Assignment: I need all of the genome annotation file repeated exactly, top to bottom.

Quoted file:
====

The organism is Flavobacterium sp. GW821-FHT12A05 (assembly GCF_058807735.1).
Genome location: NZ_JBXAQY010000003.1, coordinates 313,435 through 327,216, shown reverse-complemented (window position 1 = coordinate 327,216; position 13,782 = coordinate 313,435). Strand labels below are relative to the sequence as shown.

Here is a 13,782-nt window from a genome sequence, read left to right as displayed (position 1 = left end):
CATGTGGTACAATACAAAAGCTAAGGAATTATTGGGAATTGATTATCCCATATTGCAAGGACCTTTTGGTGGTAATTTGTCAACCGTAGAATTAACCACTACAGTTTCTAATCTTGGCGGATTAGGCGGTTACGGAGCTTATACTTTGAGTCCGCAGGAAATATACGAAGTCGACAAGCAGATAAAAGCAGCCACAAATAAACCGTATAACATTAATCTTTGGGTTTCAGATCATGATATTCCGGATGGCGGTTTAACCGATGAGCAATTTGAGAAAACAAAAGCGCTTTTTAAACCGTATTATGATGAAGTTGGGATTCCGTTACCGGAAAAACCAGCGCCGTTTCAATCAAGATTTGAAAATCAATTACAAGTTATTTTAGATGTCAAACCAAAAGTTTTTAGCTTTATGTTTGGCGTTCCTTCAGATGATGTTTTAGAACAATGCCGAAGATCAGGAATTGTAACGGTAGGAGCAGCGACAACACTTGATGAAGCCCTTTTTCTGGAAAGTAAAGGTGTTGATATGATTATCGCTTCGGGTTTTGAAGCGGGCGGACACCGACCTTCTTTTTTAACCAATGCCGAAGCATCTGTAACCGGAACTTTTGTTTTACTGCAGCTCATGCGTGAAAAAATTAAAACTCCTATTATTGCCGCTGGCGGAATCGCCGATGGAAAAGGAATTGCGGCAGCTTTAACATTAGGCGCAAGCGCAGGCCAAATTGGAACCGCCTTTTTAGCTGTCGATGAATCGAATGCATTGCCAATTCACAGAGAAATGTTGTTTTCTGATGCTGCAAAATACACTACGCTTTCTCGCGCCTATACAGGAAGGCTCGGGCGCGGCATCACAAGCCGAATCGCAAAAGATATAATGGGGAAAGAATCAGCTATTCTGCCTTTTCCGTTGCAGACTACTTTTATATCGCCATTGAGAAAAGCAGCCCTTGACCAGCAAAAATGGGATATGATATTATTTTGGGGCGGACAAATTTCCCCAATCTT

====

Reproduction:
The organism is Flavobacterium sp. GW821-FHT12A05 (assembly GCF_058807735.1).
Genome location: NZ_JBXAQY010000003.1, coordinates 313,435 through 327,216, shown reverse-complemented (window position 1 = coordinate 327,216; position 13,782 = coordinate 313,435). Strand labels below are relative to the sequence as shown.

Here is a 13,782-nt window from a genome sequence, read left to right as displayed (position 1 = left end):
CATGTGGTACAATACAAAAGCTAAGGAATTATTGGGAATTGATTATCCCATATTGCAAGGACCTTTTGGTGGTAATTTGTCAACCGTAGAATTAACCACTACAGTTTCTAATCTTGGCGGATTAGGCGGTTACGGAGCTTATACTTTGAGTCCGCAGGAAATATACGAAGTCGACAAGCAGATAAAAGCAGCCACAAATAAACCGTATAACATTAATCTTTGGGTTTCAGATCATGATATTCCGGATGGCGGTTTAACCGATGAGCAATTTGAGAAAACAAAAGCGCTTTTTAAACCGTATTATGATGAAGTTGGGATTCCGTTACCGGAAAAACCAGCGCCGTTTCAATCAAGATTTGAAAATCAATTACAAGTTATTTTAGATGTCAAACCAAAAGTTTTTAGCTTTATGTTTGGCGTTCCTTCAGATGATGTTTTAGAACAATGCCGAAGATCAGGAATTGTAACGGTAGGAGCAGCGACAACACTTGATGAAGCCCTTTTTCTGGAAAGTAAAGGTGTTGATATGATTATCGCTTCGGGTTTTGAAGCGGGCGGACACCGACCTTCTTTTTTAACCAATGCCGAAGCATCTGTAACCGGAACTTTTGTTTTACTGCAGCTCATGCGTGAAAAAATTAAAACTCCTATTATTGCCGCTGGCGGAATCGCCGATGGAAAAGGAATTGCGGCAGCTTTAACATTAGGCGCAAGCGCAGGCCAAATTGGAACCGCCTTTTTAGCTGTCGATGAATCGAATGCATTGCCAATTCACAGAGAAATGTTGTTTTCTGATGCTGCAAAATACACTACGCTTTCTCGCGCCTATACAGGAAGGCTCGGGCGCGGCATCACAAGCCGAATCGCAAAAGATATAATGGGGAAAGAATCAGCTATTCTGCCTTTTCCGTTGCAGACTACTTTTATATCGCCATTGAGAAAAGCAGCCCTTGACCAGCAAAAATGGGATATGATATTATTTTGGGGCGGACAAATTTCCCCAATCTT